We like to call ourselves a digital product development company. That’s now thrown around very often though. So, you can call us a software company too. It’s 80% - 90% accurate.
We write a lot of code. We also make a lot of graphics. We write. We’re big on the experiences that go into great products. Some software companies stop at the “we write a lot of code” part.
Most of our products are self-started, meaning that our portfolio of products were just things we made when we saw a problem and had a pretty fun idea for a solution that no one else seemed to be thinking of and/or interested in. We still play well with others though. So, if you have something in mind, feel free to Contact Us
Many companies have a mission statement and a numbered list of values that look great on the employee manual. We have a fun catchphrase that both rolls off the tongue and succinctly captures a lot of what we’re about.
With our expertise, there’s a lot of things that we could make. It’s pretty liberating. But it’s also kind of terrifying. There’s only so many hours in a day, and so many days in a year. Every opportunity taken is 10 other opportunities that we passed.
But we’re not just the sum of our skills. We are our thoughts and ideas.
Our most powerful idea, our unfair advantage, is the idea that tools aren’t just tools. A programming language is not just another programming language, a framework not just a framework, and a drawing program not just another drawing program. They’re spaces. Rooms with high ceilings and wide walls. The breadth of possibility. Inside is crammed the usual templates for websites, apps, games, trends, etc, but that’s not all of it. Inside it’s mostly magic, things that have evaded the gaze of progress.
Progress never looks in any direction but forward until an impact from a funny angle knocks it a new course.
We don’t want to work on websites, apps, and games like everyone else. We want to find the magic hiding in the infinite haystack.
So, what’s with the name?
Well, if you haven’t noticed yet, we like words and phrases that roll off the tongue. But there’s more to it than that. No, really, we’re not just making our name up.
A glyph, according to Wikipedia, can be paraphrased as a symbol within a set of symbols, a set usually reserved for writing. In other words, our alphabet is made up of glyphs, but these glyphs are part of a subset of even more glyphs used for numbers, punctuation, funny symbols (%), and emoji.
Glyphs are kind of magical. They mean nothing substantial on their own and mean nothing substantial when randomly tossed together, but when glyphs come together to form the word “cat” we suddenly think of cats. They capture our ideas and thoughts into something that exists outside our heads.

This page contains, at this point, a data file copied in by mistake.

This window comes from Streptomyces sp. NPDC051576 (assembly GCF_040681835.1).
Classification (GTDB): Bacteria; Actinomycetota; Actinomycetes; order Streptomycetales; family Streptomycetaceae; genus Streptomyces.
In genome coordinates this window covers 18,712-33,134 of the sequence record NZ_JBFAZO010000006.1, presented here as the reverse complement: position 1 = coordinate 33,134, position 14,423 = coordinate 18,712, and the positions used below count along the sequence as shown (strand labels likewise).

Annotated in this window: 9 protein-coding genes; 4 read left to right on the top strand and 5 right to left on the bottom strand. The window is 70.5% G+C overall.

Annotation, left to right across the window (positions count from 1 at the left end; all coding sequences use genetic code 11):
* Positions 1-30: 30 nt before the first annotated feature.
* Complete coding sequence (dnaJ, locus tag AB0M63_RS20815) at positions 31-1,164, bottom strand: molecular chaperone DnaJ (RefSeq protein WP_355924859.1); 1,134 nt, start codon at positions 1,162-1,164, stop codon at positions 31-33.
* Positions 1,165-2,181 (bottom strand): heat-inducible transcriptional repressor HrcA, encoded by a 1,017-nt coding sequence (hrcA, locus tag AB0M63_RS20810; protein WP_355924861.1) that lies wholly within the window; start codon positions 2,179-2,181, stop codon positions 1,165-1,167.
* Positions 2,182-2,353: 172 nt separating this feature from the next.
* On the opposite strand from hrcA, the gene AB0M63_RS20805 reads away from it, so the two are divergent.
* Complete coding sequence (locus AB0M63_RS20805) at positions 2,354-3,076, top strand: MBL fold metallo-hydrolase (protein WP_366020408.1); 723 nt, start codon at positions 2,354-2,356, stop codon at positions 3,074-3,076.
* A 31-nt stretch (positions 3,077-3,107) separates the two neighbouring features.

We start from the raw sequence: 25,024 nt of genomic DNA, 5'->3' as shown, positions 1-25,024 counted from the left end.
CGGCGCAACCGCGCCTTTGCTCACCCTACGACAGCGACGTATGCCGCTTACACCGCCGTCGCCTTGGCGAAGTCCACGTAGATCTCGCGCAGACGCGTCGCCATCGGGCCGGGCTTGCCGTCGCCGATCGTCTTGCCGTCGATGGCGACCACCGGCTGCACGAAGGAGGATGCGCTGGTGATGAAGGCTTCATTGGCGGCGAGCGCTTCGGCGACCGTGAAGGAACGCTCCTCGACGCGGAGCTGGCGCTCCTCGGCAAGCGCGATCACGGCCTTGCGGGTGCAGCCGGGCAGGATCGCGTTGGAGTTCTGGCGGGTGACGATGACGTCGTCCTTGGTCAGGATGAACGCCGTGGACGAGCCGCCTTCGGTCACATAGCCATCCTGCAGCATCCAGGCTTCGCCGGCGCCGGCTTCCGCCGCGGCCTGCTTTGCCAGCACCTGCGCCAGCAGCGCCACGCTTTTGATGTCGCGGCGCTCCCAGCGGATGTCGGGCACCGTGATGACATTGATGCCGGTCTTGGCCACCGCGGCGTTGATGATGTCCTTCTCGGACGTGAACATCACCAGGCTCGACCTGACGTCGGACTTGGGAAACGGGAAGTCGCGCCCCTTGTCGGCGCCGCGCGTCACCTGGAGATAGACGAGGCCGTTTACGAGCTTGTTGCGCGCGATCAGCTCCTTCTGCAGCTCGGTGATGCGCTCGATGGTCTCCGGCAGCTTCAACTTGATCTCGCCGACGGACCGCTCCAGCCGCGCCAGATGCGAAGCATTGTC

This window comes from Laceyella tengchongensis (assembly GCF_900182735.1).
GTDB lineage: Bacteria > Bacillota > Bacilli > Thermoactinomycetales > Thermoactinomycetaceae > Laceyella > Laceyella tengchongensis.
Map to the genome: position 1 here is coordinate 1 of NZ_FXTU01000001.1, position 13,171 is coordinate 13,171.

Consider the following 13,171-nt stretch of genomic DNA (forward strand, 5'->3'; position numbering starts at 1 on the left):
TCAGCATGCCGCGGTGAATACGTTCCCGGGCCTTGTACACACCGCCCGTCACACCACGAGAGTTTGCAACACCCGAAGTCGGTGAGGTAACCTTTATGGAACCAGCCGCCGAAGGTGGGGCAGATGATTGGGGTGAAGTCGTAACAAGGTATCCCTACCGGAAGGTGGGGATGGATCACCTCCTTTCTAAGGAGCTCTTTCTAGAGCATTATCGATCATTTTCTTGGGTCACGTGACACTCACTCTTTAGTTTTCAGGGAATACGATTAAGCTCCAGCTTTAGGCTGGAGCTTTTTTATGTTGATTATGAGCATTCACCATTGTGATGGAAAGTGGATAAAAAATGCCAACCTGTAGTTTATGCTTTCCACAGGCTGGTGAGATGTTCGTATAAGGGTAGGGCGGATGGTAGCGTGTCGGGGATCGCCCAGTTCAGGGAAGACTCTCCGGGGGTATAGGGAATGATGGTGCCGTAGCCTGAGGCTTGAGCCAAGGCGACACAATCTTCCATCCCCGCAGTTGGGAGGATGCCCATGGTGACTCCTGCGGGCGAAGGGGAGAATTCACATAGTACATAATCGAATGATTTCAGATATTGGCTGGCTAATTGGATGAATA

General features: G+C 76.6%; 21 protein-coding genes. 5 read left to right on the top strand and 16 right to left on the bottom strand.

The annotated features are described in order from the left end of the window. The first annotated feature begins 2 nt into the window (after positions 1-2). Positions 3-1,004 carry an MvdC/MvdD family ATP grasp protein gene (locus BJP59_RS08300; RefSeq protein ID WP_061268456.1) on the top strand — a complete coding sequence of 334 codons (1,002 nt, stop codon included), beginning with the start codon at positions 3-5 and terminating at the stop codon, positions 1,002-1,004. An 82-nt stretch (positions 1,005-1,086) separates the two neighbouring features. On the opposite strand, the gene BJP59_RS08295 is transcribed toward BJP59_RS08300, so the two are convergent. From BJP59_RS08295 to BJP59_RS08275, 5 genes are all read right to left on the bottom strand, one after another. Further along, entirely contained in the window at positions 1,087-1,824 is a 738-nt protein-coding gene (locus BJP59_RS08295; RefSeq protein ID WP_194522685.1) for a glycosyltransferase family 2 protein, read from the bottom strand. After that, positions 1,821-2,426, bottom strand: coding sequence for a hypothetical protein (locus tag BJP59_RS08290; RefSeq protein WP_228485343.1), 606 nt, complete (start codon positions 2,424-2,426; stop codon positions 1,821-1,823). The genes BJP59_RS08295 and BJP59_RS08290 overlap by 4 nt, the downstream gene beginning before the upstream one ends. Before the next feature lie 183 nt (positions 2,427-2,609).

There’s no such thing as a glyder, but there is such a thing as a glider. We’re thinking of the Game of Life glider. They’re one of the simplest patterns that arise out of the Game of Life simulation. We like them because they represent the Game of Life itself, which is noteworthy at least because it was a novel application of computing that arose during a time when we were thinking of how to use computers outside of the context of war (cracking codes and simulating atomic bombs). In the decades that followed we would do things with “thinking machines” that completely defied the predictions of leading futurists, and not simply because technology progressed faster than expected, but because progress was knocked completely off it’s old course and we turned “thinking machines” into personal devices that expanded what we were creatively capable of and what we were capable of imagining.
So, we’re named after a pattern that emerged out of a life simulation, made up of magical symbols capable of representing almost every idea in the human mind, assuming you get the pattern right. We’re inspired by patterns of ideas, and we’re inspired by the patterns and ideas that come from unexpected angles. There’s a lot in our name.
I’m John, I’m the founder, and I’m one of those weird people who writes their bio in the first-person. It’s just me here. All those “we’s” are used because I don’t want to do a bunch of editing when I do bring on an additional team member, because I work with frequent collaborators, and of course to inflate my ego.
My background is in programming, but I’m more interested in design, including the design of business models. I’m a programmer that designs and thinks a lot about the people who use what I make and how to make valuable products for them.